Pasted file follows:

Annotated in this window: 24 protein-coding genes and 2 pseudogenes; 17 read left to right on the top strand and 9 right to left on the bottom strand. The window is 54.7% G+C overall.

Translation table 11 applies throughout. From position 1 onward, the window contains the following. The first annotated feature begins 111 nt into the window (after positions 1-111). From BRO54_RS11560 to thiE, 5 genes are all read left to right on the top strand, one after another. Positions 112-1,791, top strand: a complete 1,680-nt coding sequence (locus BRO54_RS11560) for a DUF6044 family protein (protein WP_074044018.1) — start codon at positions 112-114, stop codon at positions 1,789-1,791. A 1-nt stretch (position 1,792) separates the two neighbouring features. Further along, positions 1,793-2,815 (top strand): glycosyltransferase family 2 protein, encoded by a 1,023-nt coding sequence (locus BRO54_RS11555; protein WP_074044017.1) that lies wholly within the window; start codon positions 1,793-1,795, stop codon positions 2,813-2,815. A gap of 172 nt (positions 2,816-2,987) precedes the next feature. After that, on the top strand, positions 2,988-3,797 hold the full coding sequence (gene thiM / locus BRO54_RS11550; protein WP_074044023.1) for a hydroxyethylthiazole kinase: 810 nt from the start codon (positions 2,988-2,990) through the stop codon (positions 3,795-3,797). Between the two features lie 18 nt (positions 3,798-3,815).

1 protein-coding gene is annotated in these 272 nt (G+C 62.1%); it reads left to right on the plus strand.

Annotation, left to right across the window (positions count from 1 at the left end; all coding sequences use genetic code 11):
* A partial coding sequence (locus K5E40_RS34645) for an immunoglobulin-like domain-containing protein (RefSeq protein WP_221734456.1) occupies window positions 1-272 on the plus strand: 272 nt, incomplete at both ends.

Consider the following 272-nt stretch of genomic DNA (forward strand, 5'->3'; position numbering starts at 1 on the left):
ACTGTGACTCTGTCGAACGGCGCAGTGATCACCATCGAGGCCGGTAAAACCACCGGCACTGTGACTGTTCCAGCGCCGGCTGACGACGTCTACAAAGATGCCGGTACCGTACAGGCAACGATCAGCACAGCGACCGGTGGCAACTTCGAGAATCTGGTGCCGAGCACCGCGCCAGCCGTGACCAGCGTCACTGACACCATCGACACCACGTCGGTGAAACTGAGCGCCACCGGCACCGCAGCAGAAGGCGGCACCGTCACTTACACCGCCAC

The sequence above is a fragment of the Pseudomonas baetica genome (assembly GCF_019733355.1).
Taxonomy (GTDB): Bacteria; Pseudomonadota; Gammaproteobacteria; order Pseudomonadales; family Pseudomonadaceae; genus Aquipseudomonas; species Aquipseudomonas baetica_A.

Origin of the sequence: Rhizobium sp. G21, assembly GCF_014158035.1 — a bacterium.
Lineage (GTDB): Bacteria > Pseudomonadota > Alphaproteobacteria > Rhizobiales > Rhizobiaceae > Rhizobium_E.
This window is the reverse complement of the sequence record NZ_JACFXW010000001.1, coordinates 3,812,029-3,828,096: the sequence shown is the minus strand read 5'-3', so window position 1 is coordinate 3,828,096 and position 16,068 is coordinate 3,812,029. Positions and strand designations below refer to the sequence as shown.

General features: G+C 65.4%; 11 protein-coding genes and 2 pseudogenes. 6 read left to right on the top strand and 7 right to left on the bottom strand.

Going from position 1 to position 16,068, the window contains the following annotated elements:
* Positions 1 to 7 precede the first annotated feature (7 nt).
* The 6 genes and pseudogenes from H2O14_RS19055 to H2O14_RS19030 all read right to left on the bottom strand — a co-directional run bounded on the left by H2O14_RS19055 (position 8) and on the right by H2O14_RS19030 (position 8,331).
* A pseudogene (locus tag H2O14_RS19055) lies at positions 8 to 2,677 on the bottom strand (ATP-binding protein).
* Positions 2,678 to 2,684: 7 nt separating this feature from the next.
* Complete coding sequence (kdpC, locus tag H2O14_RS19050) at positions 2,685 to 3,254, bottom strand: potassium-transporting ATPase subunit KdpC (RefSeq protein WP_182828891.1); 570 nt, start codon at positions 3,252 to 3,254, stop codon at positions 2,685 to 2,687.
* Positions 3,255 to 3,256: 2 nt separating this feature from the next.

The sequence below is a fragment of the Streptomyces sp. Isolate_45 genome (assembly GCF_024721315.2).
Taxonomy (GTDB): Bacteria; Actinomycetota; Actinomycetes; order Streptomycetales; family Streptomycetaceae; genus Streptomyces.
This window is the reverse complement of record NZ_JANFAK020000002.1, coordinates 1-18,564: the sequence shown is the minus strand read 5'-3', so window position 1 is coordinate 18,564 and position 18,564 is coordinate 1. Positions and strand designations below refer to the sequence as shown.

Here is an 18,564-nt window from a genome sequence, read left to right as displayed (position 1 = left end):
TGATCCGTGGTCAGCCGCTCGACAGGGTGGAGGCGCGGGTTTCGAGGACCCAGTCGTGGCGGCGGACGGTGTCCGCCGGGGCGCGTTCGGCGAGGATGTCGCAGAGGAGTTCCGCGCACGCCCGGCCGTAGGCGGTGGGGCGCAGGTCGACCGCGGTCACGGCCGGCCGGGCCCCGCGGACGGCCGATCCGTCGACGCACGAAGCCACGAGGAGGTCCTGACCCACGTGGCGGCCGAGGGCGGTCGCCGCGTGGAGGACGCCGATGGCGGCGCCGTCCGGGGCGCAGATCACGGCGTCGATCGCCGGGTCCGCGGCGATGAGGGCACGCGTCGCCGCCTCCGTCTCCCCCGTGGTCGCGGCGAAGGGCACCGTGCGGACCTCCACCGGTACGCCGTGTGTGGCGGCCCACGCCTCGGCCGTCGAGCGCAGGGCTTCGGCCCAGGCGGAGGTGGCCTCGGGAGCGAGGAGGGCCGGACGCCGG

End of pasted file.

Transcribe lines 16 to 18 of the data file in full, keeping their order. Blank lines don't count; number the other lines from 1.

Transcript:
* The 6 genes and pseudogenes from H2O14_RS19055 to H2O14_RS19030 all read right to left on the bottom strand — a co-directional run bounded on the left by H2O14_RS19055 (position 8) and on the right by H2O14_RS19030 (position 8,331).
* A pseudogene (locus tag H2O14_RS19055) lies at positions 8 to 2,677 on the bottom strand (ATP-binding protein).
* Positions 2,678 to 2,684: 7 nt separating this feature from the next.